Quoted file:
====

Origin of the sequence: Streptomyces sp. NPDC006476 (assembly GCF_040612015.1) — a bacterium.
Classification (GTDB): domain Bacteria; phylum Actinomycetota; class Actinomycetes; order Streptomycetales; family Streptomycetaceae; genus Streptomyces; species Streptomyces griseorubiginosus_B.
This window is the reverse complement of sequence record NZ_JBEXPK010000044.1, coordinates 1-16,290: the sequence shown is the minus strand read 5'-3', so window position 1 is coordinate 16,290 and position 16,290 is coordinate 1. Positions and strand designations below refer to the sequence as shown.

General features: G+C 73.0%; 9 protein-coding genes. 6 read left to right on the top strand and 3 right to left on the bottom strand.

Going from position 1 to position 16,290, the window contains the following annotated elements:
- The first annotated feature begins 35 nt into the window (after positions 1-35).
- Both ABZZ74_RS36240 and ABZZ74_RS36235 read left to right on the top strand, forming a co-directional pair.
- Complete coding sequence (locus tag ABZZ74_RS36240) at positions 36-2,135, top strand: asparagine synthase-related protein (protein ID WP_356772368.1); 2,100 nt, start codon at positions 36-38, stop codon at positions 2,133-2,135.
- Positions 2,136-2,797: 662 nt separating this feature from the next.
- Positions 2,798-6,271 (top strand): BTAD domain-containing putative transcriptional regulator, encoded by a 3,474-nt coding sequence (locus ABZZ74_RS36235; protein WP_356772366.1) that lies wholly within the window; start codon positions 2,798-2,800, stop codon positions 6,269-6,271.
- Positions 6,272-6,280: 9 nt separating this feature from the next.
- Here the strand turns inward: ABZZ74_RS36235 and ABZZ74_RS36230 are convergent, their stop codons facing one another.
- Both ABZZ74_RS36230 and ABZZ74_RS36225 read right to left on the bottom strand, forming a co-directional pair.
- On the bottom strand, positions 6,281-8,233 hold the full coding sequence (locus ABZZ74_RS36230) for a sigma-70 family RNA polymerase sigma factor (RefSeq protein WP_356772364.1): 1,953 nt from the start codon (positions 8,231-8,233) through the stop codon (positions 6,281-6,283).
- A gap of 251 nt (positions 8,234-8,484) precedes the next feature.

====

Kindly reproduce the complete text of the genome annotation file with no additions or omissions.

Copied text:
Origin of the sequence: Streptomyces sp. NPDC006476 (assembly GCF_040612015.1) — a bacterium.
Classification (GTDB): domain Bacteria; phylum Actinomycetota; class Actinomycetes; order Streptomycetales; family Streptomycetaceae; genus Streptomyces; species Streptomyces griseorubiginosus_B.
This window is the reverse complement of sequence record NZ_JBEXPK010000044.1, coordinates 1-16,290: the sequence shown is the minus strand read 5'-3', so window position 1 is coordinate 16,290 and position 16,290 is coordinate 1. Positions and strand designations below refer to the sequence as shown.

General features: G+C 73.0%; 9 protein-coding genes. 6 read left to right on the top strand and 3 right to left on the bottom strand.

Going from position 1 to position 16,290, the window contains the following annotated elements:
- The first annotated feature begins 35 nt into the window (after positions 1-35).
- Both ABZZ74_RS36240 and ABZZ74_RS36235 read left to right on the top strand, forming a co-directional pair.
- Complete coding sequence (locus tag ABZZ74_RS36240) at positions 36-2,135, top strand: asparagine synthase-related protein (protein ID WP_356772368.1); 2,100 nt, start codon at positions 36-38, stop codon at positions 2,133-2,135.
- Positions 2,136-2,797: 662 nt separating this feature from the next.
- Positions 2,798-6,271 (top strand): BTAD domain-containing putative transcriptional regulator, encoded by a 3,474-nt coding sequence (locus ABZZ74_RS36235; protein WP_356772366.1) that lies wholly within the window; start codon positions 2,798-2,800, stop codon positions 6,269-6,271.
- Positions 6,272-6,280: 9 nt separating this feature from the next.
- Here the strand turns inward: ABZZ74_RS36235 and ABZZ74_RS36230 are convergent, their stop codons facing one another.
- Both ABZZ74_RS36230 and ABZZ74_RS36225 read right to left on the bottom strand, forming a co-directional pair.
- On the bottom strand, positions 6,281-8,233 hold the full coding sequence (locus ABZZ74_RS36230) for a sigma-70 family RNA polymerase sigma factor (RefSeq protein WP_356772364.1): 1,953 nt from the start codon (positions 8,231-8,233) through the stop codon (positions 6,281-6,283).
- A gap of 251 nt (positions 8,234-8,484) precedes the next feature.